Karim, Ramsey, and Nadim Homsany—first-generation Americans who lived abroad as children before settling in New Jersey, graduated from Rutgers School of Engineering in the 1990s, and went on to stellar careers—have not forgotten their love for their alma mater.

The Homsany family station wagons covered many miles in the 1980s. “My dad was insistent on taking us on road trips every summer to various parts of the nation to go learn about the United States,” says Ramsey Homsany.

Ramsey ENG’97 made the trips with his older brother, Karim ENG’94, GSB’95; younger brother, Nadim ENG’99; their father, Rachid, an engineer and a native of Egypt; and their mother, Ghada, a native of Lebanon; and another family.

“Even though we lived overseas at the time, we would come back to the states every summer and spend about a month here,” Ramsey says. “My dad was super passionate about the United States and wanted to show us everything—the Grand Canyon, Texas, and more. We saw a lot of the country.”

The brothers are recounting the fond childhood memories at an early morning friends and family reunion tailgate prior to a Rutgers football game in October 2022. “One year we did all of the East Coast,” says Karim, who has been a Rutgers football and basketball season ticket holder for more than 25 years. “And then another year we drove south from Texas, down into Florida. Another year we drove from Texas all the way up the California coast to San Francisco.” He pauses, and then laughs about how they crammed in for the long rides. “It would be illegal nowadays because there were about 12 of us in a single station wagon.”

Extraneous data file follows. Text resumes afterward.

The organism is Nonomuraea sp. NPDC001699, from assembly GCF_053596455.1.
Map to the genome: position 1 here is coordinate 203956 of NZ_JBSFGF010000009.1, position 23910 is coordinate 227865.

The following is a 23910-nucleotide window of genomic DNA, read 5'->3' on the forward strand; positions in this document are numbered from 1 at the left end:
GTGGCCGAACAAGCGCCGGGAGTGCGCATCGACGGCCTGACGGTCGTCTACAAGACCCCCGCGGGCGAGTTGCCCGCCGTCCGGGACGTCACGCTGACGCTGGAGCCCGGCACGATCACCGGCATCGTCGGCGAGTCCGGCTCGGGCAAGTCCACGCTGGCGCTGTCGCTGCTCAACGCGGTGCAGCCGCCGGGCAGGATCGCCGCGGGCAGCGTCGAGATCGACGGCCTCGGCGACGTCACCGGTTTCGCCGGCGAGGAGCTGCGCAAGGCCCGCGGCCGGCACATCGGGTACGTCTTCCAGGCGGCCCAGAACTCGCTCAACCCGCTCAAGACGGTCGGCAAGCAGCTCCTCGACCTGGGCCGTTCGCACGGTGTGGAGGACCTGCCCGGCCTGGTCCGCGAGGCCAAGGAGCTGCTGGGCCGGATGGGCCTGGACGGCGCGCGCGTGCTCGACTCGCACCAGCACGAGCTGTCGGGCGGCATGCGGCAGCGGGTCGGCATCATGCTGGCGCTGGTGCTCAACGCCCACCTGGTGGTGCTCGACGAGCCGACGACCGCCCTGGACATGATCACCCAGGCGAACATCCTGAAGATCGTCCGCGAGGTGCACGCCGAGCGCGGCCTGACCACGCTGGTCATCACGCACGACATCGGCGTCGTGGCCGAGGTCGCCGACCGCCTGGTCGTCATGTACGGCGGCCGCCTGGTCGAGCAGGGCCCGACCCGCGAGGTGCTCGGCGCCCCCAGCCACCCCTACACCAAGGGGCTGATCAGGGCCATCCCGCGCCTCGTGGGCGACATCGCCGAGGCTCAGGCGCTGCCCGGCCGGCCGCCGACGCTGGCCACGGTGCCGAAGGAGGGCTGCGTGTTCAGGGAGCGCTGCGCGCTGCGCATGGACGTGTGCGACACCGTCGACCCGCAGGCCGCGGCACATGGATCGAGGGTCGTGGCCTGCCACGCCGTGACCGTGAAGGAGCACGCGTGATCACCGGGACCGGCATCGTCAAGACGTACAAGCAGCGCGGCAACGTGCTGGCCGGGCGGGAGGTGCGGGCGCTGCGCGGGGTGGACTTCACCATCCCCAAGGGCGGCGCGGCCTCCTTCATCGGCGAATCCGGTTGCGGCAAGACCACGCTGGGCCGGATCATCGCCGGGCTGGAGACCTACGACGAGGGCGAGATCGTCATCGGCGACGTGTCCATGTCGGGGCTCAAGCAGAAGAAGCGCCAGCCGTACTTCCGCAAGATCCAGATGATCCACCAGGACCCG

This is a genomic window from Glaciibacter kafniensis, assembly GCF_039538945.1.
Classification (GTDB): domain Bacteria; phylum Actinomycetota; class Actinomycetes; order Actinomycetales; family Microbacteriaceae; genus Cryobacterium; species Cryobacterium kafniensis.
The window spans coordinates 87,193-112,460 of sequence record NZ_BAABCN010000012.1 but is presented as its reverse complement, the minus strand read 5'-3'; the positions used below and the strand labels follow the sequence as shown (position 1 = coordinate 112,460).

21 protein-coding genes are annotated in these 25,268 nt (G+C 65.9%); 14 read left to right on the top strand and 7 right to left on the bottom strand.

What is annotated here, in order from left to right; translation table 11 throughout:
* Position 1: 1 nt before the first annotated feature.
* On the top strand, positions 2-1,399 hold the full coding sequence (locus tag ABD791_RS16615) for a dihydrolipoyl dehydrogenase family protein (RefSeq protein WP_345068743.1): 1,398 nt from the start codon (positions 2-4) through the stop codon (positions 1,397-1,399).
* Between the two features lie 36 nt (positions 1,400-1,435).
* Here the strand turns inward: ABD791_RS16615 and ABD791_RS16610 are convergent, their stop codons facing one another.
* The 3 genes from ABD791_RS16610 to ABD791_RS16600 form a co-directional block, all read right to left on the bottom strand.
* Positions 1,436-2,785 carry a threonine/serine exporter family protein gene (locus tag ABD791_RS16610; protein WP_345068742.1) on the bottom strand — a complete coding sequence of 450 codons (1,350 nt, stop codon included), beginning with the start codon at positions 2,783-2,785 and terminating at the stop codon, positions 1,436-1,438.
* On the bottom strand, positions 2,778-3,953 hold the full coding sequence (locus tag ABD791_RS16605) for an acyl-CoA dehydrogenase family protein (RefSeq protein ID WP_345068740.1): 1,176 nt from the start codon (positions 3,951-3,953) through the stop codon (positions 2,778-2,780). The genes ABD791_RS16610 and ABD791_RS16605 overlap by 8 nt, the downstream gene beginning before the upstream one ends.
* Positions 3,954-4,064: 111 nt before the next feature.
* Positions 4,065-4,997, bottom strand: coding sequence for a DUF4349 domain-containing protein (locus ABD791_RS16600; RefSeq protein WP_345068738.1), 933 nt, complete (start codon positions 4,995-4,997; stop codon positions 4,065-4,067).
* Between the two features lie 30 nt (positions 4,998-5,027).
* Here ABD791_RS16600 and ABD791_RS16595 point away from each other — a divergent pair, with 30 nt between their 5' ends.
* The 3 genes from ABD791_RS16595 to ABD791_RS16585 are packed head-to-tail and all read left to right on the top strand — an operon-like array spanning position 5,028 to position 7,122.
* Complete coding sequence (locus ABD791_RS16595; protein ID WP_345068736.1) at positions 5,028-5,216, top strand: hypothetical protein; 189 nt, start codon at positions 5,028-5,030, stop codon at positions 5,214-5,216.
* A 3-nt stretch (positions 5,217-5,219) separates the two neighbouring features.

Homsany Brothers kids
Clockwise from right, Ramsey, Nadim, and Karim

Their closeness in the back of the station wagon carried over to their attendance at Rutgers. The peripatetic family, which had once moved to Athens, Greece, to escape war in Beirut, Lebanon, settled in Sparta, New Jersey in 1986. Their parents had immigrated to the U.S. and became American citizens before their sons were born—Karim in Brooklyn in 1972, Ramsey in Beirut in 1975, and Nadim in Athens in 1977.

In 1990, Karim finished high school in Sparta and was the first of the three brothers to enroll at the Rutgers School of Engineering. “My dad gracefully told me that I could go to any school in the country we wanted as long as it was Rutgers,” Karim says, adding that he also was strongly encouraged to study engineering. “He is a big believer in leveraging the state school, and, obviously, Rutgers is a great school.”

Ramsey joined Karim at the School of Engineering three years later, and in 1995, Nadim enrolled. Karim, who graduated with a civil engineering degree in 1994, went on to earn an MBA in international business from the Rutgers Business School—Newark and New Brunswick in 1995. Ramsey graduated in 1997 with a degree in biochemical engineering and went on for his law degree at New York University. Nadim earned a degree in computer and electrical engineering in 1999 and then a law degree from Harvard University.